FPIN's Clinical Inquiries

Rebound Bilirubin Levels after Phototherapy in Neonates with Hyperbilirubinemia


Am Fam Physician. 2020 Nov 1;102(9):online.

Clinical Question

In term newborns with hyperbilirubinemia treated with phototherapy, how often does obtaining a rebound bilirubin level four to six hours after discontinuation of phototherapy result in restarting phototherapy?

Evidence-Based Answer

Rebound elevation of bilirubin levels after phototherapy discontinuation in healthy term neonates is infrequent (fewer than 2% of infants with levels less than 14 mg per dL [239 mmol per L] at initial discontinuation). Obtaining a repeat bilirubin level four to six hours after phototherapy discontinuation is not recommended. Repeat testing does not decrease rates of restarting phototherapy, adds expense, and prolongs hospitalizations. (Strength of Recommendation [SOR]: B, based on a retrospective cohort study, three retrospective chart reviews, and a clinical guideline.)

A repeat total serum bilirubin level should be obtained within 24 hours after discontinuing phototherapy in neonates with known hemolytic disease (positive Coombs test result) because significant rebound has been reported in these patients. (SOR: B, based on two retrospective studies and a clinical guideline.) Neonates with significant risk factors for hyperbilirubinemia (e.g., prematurity, low birth weight) are at higher risk of rebound hyperbilirubinemia, and rebound levels should be considered. (SOR: C, based on two retrospective studies.)

Evidence Summary

A 2015 retrospective cohort study of 226 neonates who received phototherapy for hyperbilirubinemia found that those who underwent repeat bilirubin measurement were not readmitted more often than those who were not retested (P = .98).1 Infants who were retested had significantly longer hospital stays (27.7 vs. 23.2 hours; P = .001). Five of 130 infants from the rebound testing group and four of 96 infants from the non–rebound testing group were readmitted for phototherapy. Those with bilirubin levels less than 14 mg per dL at the time of phototherapy discontinuation were unlikely to require repeat photo

Address correspondence to Paul Gordon, MD, at pgordon@medadmin.arizona.edu. Reprints are not available from the authors.

Author disclosure: No relevant financial affiliations.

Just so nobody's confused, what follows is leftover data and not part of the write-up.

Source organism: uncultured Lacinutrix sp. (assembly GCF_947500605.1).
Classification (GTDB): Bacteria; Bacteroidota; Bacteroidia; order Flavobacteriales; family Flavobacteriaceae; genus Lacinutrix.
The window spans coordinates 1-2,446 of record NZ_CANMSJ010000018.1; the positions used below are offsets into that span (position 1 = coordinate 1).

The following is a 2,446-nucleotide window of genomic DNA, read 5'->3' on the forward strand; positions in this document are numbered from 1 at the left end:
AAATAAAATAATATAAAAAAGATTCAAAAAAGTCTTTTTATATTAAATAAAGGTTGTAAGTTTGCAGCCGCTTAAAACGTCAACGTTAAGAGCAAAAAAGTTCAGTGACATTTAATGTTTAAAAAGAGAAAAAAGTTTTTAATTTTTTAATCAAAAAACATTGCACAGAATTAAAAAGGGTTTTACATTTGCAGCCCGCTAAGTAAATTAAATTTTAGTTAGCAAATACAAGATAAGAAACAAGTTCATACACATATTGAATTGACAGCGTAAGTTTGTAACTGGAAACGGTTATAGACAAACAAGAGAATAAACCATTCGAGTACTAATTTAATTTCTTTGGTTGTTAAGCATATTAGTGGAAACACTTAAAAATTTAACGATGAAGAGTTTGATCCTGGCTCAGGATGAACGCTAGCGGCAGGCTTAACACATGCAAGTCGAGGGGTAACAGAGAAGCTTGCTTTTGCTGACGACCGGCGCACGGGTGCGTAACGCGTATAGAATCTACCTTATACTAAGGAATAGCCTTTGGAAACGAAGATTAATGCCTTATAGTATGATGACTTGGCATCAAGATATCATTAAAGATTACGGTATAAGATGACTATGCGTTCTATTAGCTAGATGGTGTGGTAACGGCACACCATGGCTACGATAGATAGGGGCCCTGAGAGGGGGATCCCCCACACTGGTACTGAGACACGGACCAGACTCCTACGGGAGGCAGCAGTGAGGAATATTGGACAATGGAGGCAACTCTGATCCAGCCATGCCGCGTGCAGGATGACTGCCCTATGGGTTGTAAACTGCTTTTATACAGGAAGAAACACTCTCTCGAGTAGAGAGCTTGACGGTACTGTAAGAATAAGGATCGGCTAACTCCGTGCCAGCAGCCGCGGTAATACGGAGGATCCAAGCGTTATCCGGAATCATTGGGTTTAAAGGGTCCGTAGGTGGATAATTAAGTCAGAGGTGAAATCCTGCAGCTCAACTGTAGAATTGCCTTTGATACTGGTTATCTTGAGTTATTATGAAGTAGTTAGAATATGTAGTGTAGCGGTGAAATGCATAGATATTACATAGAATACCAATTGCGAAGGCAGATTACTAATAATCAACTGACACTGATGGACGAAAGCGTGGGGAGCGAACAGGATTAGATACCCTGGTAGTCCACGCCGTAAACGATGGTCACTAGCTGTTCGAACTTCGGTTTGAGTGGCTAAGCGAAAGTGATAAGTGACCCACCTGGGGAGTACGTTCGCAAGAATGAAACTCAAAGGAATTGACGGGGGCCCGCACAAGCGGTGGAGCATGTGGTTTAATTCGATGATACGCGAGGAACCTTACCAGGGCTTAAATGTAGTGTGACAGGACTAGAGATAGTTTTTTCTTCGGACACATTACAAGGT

show all references

1. Berkwitt A, Osborn R, Grossman M. The utility of inpatient rebound bilirubin levels in infants readmitted after birth hospitalization for hyperbilirubinemia. Hosp Pediatr. 2015;5(2):74–78....

2. Al-Saedi SA. Rebound hyperbilirubinemia in term infants after phototherapy. Saudi Med J. 2002;23(11):1394–1397.

3. Yetman RJ, Parks DK, Huseby V, et al. Rebound bilirubin levels in infants receiving phototherapy. J Pediatr. 1998;133(5):705–707.

4. Maisels MJ, Kring E. Rebound in serum bilirubin level following intensive phototherapy. Arch Pediatr Adolesc Med. 2002;156(7):669–672.

5. American Academy of Pediatrics Subcommittee on Hyperbilirubinemia.. Management of hyperbilirubinemia in the newborn infant 35 or more weeks of gestation [published correction appears in Pediatrics. 2004;114(4):1138]. Pediatrics. 2004;114(1):297–316.

Clinical Inquiries provides answers to questions submitted by practicing family physicians to the Family Physicians Inquiries Network (FPIN). Members of the network select questions based on their relevance to family medicine. Answers are drawn from an approved set of evidence-based resources and undergo peer review. The strength of recommendations and the level of evidence for individual studies are rated using criteria developed by the Evidence-Based Medicine Working Group (https://www.cebm.net).

The complete database of evidence-based questions and answers is copyrighted by FPIN. If interested in submitting questions or writing answers for this series, go to https://www.fpin.org or email: questions@fpin.org.

This series is coordinated by John E. Delzell Jr., MD, MSPH, associate medical editor.

A collection of FPIN's Clinical Inquiries published in AFP is available at https://www.aafp.org/afp/fpin



Want to use this article elsewhere? Get Permissions

CME Quiz

More in AFP

More in Pubmed


Oct 2021

Access the latest issue of American Family Physician

Read the Issue

Email Alerts

Don't miss a single issue. Sign up for the free AFP email table of contents.

Sign Up Now

Navigate this Article